An EV Charger is the device that keeps an electric car’s battery charged. Like any charger used to recharge a mobile phone or a laptop computer, an EV charger pulls electricity from the grid it’s hardwired to (or the home or business owner’s electrical system) and sends it into the charging port of an electric vehicle.
Most EVs come with charging cord sets that allow them to be plugged into standard 120-volt household outlets for what is known as Level 1 charging. This typically adds about 3-5 miles of range for every hour a vehicle is plugged in, which can be fine for daily driving or to top off a full battery on a weekend getaway.
Some EV owners also choose to install a residential EV charger in their garage or driveway. There are a number of options, including the PlugIn America Home Flex, which provides up to 40 amps of charging power and includes a 23-foot connector cable for two vehicles at once. Most EV charging stations include mobile apps that allow owners to monitor their vehicles’ charge status, keep statistics on energy usage and know fairly precisely how much it costs to charge their cars. Some also allow voice interface with the charger (“Alexa, charge my car”) and communication with local utilities to enable EV drivers to take advantage of demand response programs.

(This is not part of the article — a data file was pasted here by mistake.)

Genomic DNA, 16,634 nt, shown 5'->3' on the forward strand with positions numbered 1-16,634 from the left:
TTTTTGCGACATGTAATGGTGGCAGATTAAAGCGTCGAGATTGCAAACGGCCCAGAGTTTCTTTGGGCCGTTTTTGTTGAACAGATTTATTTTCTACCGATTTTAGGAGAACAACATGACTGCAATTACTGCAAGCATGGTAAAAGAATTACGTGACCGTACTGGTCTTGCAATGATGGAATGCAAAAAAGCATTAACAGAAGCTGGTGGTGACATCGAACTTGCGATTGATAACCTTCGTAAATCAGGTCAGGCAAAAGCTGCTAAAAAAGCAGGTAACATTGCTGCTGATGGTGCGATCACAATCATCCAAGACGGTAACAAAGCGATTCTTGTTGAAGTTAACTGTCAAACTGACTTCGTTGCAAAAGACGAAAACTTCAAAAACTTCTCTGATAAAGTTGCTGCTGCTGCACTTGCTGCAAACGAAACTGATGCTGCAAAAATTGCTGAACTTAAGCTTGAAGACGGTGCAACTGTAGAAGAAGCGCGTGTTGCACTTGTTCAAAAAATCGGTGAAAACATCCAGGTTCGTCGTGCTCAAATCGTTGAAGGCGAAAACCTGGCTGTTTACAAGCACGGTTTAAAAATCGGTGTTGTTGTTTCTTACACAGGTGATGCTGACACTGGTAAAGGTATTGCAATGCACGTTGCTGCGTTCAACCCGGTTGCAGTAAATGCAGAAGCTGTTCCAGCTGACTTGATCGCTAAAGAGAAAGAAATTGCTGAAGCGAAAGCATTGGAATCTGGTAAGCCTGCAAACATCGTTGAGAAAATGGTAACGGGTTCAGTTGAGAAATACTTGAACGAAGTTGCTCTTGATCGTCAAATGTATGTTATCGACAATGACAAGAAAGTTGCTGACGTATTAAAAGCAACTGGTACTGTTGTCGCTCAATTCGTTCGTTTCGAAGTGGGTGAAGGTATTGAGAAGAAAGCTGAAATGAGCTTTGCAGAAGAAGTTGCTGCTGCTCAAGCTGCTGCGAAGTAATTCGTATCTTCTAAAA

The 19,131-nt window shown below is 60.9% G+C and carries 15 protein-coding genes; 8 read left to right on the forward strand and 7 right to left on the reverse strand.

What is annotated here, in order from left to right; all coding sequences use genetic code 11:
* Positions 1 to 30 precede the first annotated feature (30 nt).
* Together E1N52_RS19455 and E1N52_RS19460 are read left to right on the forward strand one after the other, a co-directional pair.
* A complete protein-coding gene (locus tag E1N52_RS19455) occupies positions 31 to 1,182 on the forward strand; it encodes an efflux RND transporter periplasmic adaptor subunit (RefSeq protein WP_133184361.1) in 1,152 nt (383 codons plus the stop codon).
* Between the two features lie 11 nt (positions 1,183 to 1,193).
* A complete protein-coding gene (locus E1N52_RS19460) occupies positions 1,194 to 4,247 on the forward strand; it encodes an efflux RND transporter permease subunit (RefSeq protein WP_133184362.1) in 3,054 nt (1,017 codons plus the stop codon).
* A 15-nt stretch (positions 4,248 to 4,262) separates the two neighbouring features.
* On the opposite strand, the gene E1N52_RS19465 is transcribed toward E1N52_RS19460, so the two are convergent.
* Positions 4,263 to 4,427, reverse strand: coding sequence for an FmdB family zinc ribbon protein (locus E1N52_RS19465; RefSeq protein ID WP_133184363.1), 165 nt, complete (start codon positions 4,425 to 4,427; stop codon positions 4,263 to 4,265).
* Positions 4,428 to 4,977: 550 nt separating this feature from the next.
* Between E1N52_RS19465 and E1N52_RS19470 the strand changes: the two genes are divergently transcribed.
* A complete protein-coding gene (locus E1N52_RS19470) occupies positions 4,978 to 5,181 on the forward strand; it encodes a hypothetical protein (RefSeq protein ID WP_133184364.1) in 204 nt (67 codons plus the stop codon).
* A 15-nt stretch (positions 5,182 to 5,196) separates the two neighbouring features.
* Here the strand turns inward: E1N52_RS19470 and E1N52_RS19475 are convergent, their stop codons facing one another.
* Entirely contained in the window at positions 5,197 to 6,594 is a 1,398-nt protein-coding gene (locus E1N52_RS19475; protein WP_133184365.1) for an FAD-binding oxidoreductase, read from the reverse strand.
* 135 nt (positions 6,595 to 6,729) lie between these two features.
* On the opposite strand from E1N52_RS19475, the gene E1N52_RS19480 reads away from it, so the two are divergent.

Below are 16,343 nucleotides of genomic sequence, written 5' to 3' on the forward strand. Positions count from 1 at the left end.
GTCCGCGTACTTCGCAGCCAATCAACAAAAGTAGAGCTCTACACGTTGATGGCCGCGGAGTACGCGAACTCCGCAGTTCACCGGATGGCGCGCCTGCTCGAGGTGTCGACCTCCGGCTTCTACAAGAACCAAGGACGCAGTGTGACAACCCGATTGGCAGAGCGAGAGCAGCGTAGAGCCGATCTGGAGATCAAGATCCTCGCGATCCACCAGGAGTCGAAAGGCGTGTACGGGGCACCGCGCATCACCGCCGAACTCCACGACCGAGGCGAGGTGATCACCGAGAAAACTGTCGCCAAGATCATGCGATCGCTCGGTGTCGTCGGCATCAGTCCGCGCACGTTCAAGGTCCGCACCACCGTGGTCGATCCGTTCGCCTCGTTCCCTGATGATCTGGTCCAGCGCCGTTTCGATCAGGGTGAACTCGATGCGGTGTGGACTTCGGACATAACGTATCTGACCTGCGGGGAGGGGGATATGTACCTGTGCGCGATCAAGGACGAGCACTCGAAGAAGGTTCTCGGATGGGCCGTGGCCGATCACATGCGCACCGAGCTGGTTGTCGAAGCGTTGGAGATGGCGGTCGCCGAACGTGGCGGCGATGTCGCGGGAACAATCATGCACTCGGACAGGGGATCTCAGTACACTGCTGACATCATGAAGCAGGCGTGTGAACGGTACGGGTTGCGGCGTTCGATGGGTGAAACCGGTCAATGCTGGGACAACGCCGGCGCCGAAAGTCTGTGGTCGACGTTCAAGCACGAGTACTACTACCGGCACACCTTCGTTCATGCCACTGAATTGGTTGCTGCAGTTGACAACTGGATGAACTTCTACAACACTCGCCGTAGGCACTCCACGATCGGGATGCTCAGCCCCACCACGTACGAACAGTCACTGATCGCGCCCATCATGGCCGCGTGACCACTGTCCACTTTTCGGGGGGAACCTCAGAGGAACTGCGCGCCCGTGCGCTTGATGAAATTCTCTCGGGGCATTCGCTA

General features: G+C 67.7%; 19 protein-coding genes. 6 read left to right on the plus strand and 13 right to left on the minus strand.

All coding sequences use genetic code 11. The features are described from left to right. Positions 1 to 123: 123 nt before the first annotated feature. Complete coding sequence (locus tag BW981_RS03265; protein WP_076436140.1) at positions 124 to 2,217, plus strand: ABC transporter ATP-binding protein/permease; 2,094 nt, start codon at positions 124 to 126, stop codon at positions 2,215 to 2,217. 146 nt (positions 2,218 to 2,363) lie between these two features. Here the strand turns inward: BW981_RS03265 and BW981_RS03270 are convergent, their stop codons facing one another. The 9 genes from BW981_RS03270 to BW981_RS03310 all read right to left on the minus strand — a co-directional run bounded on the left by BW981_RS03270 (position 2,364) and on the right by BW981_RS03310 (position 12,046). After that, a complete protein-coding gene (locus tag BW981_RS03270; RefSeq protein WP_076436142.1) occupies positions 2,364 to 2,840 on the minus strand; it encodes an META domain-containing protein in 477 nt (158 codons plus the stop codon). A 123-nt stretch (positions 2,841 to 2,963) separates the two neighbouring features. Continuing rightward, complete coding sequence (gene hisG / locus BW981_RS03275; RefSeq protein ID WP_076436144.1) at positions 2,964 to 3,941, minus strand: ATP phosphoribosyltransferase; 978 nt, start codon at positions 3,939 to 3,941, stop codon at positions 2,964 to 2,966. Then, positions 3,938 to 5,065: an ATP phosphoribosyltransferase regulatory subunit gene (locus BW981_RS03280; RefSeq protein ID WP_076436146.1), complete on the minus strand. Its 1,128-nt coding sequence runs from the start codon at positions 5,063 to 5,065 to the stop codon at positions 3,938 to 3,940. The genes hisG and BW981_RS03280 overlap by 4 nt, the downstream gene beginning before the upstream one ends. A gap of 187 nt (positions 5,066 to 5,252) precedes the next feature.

Other EV owners prefer to use public charging stations. There are a growing number of them across the country, with some even being part of a network that can be accessed through a mobile app to find and reserve available spots. EV Charger